“We are catering more to avid fans over marginal fans; those who want to be upfront and personal with the performances.” 

Another lesson learned in consumer behavior has been knowing the events and the audience. 

“We are bringing world-class entertainment into their communities,” Breen said. “This is an air show and not a carnival. It should be upscale; we want it to look sharp for our clients, attendees, and sponsors.” 

The Great Tennessee Air Show featured 2,000 flight-line tickets and 6,000 box seats, with no general admission tickets available. Credit: Air Show Network

What Folks Need, When They Need It

And not only must the layout be visually appealing, it needs to be functional as well. It is imperative that the layout is intuitive and aids in traffic flow to and around static aircraft, simulators, vendor tents, concession stands, and other assets. 

“Eighty percent of our concession business is in two and half or three hours, so we need to be prepared,” Breen said. 

One example that exemplifies this fact is lunch time. 

“People are not there to eat, although the food is great. They come to see the Thunderbirds, Blue Angels, F-35 Demon Team, and others, not eat. So, they don’t want to be in the concession stand line long.”

For instance, a show with tens of thousands of attendees over the weekend has around 20 to 25 food booths. These tents are in most instances staffed by local nonprofits as a fundraising opportunity for their organizations. 

Even elements like porta-potties are something that Breen’s group ensures are in place in time for the weekend. In the case of the noted show in Smyrna, 120 of them are lined up for the crowd’s brief intermission.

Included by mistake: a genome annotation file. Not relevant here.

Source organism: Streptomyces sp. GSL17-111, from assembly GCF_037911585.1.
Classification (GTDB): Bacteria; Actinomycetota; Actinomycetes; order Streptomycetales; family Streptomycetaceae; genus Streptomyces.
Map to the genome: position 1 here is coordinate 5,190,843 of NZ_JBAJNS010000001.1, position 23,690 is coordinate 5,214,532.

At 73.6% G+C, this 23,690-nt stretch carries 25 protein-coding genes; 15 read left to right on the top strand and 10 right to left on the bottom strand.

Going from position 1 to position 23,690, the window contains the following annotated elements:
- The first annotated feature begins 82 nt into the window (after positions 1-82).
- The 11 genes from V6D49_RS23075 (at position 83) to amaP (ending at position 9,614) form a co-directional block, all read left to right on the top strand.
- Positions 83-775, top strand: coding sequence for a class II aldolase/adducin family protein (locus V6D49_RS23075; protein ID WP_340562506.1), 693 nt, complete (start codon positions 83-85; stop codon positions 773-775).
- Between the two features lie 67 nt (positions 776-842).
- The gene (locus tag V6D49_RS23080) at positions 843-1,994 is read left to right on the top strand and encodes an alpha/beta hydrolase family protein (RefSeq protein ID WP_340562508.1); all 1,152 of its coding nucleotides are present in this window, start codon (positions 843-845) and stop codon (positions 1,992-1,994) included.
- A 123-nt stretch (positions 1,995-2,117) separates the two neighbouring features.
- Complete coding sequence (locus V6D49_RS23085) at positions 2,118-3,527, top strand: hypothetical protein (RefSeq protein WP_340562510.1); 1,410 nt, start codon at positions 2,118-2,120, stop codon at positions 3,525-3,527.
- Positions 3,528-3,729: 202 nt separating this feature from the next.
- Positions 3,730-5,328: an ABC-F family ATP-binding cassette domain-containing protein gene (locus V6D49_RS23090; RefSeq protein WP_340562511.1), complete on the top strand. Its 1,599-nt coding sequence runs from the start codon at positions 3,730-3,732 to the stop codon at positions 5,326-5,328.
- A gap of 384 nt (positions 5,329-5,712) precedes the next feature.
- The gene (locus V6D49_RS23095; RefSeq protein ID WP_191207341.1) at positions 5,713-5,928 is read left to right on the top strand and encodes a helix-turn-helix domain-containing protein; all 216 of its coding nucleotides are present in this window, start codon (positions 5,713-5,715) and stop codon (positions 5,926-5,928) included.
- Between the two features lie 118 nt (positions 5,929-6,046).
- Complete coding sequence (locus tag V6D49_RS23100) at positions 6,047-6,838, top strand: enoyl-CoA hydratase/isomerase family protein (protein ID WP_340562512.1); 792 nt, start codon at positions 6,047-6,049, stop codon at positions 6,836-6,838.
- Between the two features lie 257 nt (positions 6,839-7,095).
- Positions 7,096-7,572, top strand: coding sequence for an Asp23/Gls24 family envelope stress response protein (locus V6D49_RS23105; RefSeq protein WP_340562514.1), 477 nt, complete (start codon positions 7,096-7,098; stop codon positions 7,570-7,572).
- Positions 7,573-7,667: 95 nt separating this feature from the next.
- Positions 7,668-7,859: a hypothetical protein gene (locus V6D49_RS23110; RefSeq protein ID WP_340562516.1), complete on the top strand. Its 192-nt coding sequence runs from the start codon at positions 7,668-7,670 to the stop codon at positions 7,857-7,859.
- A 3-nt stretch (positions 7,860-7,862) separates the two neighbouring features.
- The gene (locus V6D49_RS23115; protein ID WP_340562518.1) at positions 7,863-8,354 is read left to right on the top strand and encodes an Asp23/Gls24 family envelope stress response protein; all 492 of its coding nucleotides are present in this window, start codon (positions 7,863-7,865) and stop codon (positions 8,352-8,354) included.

More commodity-like elements, such as portable toilets, tables, and chairs are rented locally near the air show. This is both owing to the significant cost of owning and transporting them to each event, compared to the costs of renting them at each location when needed. But, a majority of assets are owned, managed, and brought by the Air Show Network team. Whether it's tents, signage, pizza ovens, or anything in between, these more specialty items are kept in the team’s inventory. 

Collectively, the company provides all needed materials to support the guest services portion of an air show and the resulting “city” that is built for the weekend. 

Closing Time

Unsurprisingly, the team is also responsible for tearing down what they had created for tens of thousands to enjoy. Just as before when setting them up, the team must be careful to not disrupt airfield operations. Their goal is to have all they brought to be packed up ready for transport by Monday morning, when the airport returns to normal. 

Managing all of these elements for 12 to 15 events a year, the Air Show Network team remains busy throughout the season and beyond. But seeing attendees enjoying their time is what makes their work especially fulfilling. 

“Our goal is to make guests happy, and 70 to 90 percent of the time, they are repeat purchasers, which is an amazing feat for an event like an air show,” Breen said. 

And with the last two years having been shaky for air shows, owing to COVID-19, he is optimistic for the future.  

“Next year is looking really strong. The pent-up demand has been huge.” 

Grant Boyd is a private pilot with eight years of experience in aviation business, including marketing, writing, customer service, and sales. Boyd holds a Bachelor's and a Master's of Business Administration degree, both from Wichita State University, and a Doctor of Education degree from Oklahoma State University. He was chosen as a NBAA Business Aviation "Top 40 Under 40" award recipient in 2020.